An empty chair behind a desk with a gavel and a microphone.
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A judge who refused to perform marriages for same-sex couples won’t face any charges after an ethics investigation.

Earlier this year, the LGBTQ organization Fairness West Virginia conducted a survey with judges in the state about marriage.

Mineral Circuit Judge Lynn Nelson was the only judge who openly admitted to discriminating by refusing to perform their marriages.

Fairness West Virginia then filed a complaint with the West Virginia Judicial Investigation Commission, and Nelson agreed that he was discriminating.

“It’s against my religious beliefs,” he said. “I’ve allowed same-sex couples to adopt children in my courtroom. I’ve given them their children back in abuse and neglect cases. On divorce appeals, I’ve handled them just like everybody else, but I’m just not interested in getting them married.”

“The Supreme Court told me I didn’t have to marry anyone I didn’t want to,” he added.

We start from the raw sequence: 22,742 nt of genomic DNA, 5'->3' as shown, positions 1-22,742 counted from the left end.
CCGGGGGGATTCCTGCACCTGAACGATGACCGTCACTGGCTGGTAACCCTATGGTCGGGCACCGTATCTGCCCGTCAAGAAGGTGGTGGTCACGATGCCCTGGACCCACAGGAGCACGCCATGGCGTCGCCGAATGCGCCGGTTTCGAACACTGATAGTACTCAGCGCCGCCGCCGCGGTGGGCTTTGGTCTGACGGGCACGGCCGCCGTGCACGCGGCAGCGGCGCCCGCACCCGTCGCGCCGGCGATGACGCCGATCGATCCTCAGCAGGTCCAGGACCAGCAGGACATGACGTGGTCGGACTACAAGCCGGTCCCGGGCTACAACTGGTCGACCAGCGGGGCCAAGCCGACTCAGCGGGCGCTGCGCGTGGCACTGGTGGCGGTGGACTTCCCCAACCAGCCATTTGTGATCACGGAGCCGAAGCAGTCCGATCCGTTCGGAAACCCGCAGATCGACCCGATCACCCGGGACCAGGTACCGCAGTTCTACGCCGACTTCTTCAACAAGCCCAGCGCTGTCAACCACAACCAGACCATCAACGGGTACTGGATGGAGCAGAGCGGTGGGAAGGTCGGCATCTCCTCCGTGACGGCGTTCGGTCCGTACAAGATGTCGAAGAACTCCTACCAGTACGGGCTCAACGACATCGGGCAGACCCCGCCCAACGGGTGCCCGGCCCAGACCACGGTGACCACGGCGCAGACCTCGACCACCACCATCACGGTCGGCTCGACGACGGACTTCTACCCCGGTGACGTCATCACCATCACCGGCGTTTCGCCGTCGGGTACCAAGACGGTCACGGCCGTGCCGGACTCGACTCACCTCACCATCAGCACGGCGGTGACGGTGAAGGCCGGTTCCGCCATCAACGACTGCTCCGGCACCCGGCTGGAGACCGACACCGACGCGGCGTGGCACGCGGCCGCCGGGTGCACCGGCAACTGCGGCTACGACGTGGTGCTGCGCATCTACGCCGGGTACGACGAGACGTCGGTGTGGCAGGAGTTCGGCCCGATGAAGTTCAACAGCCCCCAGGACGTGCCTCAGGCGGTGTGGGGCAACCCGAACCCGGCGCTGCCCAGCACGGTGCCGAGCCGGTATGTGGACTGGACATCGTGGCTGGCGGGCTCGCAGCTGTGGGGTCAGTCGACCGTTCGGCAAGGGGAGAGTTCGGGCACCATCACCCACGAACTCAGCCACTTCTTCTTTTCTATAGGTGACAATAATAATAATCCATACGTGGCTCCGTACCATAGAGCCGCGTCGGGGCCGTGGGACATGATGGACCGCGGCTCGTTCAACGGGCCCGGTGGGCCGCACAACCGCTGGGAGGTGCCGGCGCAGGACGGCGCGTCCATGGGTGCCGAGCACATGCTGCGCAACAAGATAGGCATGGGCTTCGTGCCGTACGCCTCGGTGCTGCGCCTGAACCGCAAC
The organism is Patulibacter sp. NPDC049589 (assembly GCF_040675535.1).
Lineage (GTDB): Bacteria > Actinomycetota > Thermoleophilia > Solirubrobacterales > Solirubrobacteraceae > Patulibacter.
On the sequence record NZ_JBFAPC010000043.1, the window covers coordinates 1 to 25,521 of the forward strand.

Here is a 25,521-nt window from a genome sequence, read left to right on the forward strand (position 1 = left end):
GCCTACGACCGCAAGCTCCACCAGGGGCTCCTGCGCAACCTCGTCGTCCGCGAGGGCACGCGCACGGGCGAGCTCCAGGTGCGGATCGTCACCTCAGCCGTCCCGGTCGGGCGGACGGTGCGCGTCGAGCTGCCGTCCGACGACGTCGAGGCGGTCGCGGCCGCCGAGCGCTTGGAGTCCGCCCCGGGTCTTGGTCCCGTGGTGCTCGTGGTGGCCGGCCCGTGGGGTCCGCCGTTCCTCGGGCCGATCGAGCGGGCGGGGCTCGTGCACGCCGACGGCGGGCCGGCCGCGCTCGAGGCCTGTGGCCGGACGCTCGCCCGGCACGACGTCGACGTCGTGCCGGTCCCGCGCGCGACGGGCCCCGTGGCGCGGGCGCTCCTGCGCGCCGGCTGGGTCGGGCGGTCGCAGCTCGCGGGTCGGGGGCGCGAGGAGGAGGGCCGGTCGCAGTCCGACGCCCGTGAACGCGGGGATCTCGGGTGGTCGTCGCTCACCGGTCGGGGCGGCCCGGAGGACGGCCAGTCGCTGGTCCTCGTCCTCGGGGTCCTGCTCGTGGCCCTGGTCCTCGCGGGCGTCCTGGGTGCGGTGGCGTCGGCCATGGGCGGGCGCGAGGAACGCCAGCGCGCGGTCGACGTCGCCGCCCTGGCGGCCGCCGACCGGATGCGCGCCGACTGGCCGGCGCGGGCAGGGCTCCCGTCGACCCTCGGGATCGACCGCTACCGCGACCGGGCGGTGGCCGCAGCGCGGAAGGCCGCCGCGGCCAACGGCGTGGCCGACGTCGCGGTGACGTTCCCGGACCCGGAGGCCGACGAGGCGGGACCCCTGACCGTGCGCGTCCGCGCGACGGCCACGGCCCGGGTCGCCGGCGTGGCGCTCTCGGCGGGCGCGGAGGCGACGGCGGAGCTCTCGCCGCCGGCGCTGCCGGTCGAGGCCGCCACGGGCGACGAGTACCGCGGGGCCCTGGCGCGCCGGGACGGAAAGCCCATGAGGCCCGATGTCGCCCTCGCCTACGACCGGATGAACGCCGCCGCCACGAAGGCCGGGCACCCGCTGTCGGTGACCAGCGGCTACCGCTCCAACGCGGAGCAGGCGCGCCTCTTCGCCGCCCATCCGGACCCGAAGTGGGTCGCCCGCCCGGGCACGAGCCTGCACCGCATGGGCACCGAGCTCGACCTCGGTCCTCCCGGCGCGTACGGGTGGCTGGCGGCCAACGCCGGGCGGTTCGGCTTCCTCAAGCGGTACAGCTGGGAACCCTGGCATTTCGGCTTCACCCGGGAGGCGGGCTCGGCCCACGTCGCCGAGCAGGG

Related: Judge who won’t marry same-sex couples faces Wyoming Supreme Court

In response to the complaint, Nelson said that he wouldn’t perform any more marriages.

The Commission accepted this compromise and let him off with a warning.

“After careful review and full discussion of your complaint, the Commission has voted to dismiss the matter with a warning to Judge Nelson,” the Commission stated in a letter to Fairness West Virginia.

Fairness West Virginia said that there are many judges that now refuse to perform any marriages at all. Four counties in the state don’t have any judges that perform marriages anymore.

“It appears the judge is willing to deny this service to everyone so as to avoid providing equal treatment to gay and lesbian couples,” said Andrew Schneider, executive director of Fairness West Virginia.

“Private citizens like clergy are free to choose who they marry or refuse to marry, but public officials must treat everyone the same, by law.”

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